Not a few Australians are in the habit of moralising about advertisements. Our journalists are encouraged by their outlets to imagine the harm or good that can be done in under thirty seconds; our citizens turn to an organisation where they might more privately do the same. Complaint to the Advertising Standards Bureau is frequent enough that you and I could dispose of an afternoon wondering about those critics troubled, for example, by an ad that corrupts with its “sexualized food” and “erection of bacon”. We love to whine about this stuff, or hear accounts of others’ whining. Press articles about the moral victory or failure from the famous series of lamb ads are surely served up more often than our roasts.

Such discussion is public and ordinary. Or, it is until an actor perceived as unAustralian passes judgement on the lamb. When the Indian High Commission this week issued a demarche — a written diplomatic rebuke — to the Departments of Communications, Agriculture, and Foreign Affairs and Trade regarding the most recent lamb ad, we had headline news.

Look. I imagine that if I were Hindu, I would not be very pleased with this depiction of Ganesha, a known vegetarian, tucking into a springtime shoulder. Just as I imagine that if I were the sort of feminist who believed in the power of “media effects”, I would write, as somebody did, to the bureau that I found “the comparison between your double breast chicken burger and women’s breasts to be offensive”. As it is, I think of advertising as both fundamentally offensive and socially uninfluential. Further, I watch almost everything ad-free and on-demand. So, I don’t worry. Still, a lot of people do, and in a bowdlerising nation where it was long ago decided that cultural “vice” could undo all our virtue, we should hardly give our front pages to the possibility that many Hindus feel precisely about the corrupting potential of ads as many non-Hindu Australians do.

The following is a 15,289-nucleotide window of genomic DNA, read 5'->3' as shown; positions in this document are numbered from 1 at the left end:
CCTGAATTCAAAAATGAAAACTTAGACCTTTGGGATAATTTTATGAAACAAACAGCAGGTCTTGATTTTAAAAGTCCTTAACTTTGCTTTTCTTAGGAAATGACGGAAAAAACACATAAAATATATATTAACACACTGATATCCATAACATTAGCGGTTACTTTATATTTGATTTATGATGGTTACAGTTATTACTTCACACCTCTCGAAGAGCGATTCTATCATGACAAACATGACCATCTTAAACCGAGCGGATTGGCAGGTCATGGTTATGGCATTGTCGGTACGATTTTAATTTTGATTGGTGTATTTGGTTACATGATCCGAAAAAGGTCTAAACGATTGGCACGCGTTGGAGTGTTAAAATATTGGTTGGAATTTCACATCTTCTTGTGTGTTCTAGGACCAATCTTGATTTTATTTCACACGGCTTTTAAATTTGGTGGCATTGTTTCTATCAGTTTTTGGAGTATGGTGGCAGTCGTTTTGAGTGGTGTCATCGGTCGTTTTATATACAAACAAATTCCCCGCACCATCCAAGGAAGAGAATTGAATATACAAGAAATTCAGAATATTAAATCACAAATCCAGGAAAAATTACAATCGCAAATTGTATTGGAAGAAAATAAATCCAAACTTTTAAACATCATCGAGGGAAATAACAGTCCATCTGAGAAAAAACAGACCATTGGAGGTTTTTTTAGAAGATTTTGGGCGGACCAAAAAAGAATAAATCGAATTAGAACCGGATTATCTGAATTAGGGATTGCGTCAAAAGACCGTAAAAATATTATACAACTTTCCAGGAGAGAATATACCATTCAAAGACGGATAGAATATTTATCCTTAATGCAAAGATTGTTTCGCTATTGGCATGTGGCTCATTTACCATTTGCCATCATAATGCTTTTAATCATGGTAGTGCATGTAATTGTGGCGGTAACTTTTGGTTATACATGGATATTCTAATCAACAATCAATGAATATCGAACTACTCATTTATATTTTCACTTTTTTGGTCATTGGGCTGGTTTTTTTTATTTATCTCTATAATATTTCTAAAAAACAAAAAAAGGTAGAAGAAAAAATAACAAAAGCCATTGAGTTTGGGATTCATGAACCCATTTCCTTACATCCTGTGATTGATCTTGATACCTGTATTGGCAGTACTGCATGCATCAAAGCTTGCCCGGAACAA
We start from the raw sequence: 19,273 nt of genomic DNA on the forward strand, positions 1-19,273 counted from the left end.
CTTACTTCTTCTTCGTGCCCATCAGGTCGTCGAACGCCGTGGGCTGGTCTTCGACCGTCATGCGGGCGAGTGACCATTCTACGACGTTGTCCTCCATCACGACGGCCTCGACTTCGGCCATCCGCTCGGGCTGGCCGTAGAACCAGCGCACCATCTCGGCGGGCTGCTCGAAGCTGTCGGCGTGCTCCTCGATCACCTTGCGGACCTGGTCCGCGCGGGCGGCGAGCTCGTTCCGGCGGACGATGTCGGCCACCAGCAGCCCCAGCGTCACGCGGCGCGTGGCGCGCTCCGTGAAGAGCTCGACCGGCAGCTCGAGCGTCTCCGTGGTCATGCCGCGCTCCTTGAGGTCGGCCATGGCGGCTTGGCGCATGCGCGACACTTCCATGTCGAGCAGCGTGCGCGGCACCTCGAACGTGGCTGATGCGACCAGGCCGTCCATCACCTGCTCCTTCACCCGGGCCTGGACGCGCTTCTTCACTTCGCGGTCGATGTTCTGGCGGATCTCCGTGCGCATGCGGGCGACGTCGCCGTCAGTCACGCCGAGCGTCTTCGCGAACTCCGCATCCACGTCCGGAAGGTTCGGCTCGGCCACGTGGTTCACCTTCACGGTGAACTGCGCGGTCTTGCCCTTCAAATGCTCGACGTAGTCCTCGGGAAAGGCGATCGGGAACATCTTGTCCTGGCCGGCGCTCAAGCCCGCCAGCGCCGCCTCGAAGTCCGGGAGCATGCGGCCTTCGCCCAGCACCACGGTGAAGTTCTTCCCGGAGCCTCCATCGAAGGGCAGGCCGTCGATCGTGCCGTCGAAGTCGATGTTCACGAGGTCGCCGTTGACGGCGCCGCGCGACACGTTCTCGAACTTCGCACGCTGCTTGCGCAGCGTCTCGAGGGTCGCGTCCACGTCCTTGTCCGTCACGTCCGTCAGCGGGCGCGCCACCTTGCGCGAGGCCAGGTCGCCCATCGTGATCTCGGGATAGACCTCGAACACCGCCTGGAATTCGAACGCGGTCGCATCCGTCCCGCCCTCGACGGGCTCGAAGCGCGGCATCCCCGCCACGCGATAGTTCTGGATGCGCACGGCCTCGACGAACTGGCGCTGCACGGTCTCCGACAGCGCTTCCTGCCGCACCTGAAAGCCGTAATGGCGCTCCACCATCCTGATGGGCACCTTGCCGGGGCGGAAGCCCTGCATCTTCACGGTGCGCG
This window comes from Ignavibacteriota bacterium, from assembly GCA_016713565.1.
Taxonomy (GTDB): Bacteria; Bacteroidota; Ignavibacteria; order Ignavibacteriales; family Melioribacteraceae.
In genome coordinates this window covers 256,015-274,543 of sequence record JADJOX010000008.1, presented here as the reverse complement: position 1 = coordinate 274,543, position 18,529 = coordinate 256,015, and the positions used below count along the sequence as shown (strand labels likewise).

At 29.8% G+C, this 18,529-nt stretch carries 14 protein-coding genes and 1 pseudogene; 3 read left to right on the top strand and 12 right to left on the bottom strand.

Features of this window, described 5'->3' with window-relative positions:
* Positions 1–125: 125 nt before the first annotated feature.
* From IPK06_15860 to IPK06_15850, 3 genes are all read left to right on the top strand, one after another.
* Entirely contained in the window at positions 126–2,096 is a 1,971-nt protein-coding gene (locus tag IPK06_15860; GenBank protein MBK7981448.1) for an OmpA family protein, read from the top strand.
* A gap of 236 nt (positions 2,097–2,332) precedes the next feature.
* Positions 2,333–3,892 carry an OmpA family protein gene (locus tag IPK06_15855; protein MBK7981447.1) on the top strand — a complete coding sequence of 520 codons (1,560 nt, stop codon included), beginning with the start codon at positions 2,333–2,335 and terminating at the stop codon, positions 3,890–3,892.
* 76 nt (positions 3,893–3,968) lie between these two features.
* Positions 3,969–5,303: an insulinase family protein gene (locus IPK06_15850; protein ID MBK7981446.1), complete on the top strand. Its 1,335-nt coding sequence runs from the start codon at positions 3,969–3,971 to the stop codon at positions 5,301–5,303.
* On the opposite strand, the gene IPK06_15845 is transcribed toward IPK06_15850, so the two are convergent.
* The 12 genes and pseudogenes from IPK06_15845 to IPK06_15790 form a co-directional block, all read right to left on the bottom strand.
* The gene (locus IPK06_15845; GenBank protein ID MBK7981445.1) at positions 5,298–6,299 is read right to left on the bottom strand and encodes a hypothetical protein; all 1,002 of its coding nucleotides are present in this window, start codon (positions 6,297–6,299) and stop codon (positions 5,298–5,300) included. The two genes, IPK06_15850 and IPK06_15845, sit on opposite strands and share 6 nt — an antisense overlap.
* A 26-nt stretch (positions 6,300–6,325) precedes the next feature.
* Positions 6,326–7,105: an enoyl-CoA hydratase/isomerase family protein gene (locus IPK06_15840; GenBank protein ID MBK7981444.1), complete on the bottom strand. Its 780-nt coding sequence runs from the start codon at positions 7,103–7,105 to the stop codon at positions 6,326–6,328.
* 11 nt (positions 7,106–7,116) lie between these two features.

[How did more than three-quarters of the cash in India become worthless overnight?]

I’m not a gambling man, but if I were, I’d lay an exotic for tomorrow. Let’s put a few bucks down on the simultaneous appearance of a Bolt-type gripe about humourless foreigners and a Guardian-type carnival of cultural sensitivity. Let’s add to the bet the complete absence of any journalistic curiosity about India, and why that nation may, at this particular time, be moved to make official protest about an ad for meat, notwithstanding the High Commission’s claim that the demarche was made on behalf of ordinary Australian Hindus.

The easy answer is that the world has gone potty. We have entered an era so rich in disaster, those institutions we hope will contain it have fallen into a very deep state of denial. Rather than address the now palpable effects of climate change and failing economic structures, governments and their ambassadors would often prefer to yell at the telly.

This is true for many stupid politicians, but unlikely to be so in the case of consummate politician, Narendra Modi. Now, I’m not saying that the Hindu nationalist himself oversaw the complaint to three of our Departments, nor do I suppose he has direct knowledge of it. But the Indian Prime Minister has certainly managed Hindu nationalism itself. This man, once barred from entry to the US for his failure to intervene in a massacre of Muslim Indians, has, perhaps, created the conditions in which such a presentation may be made.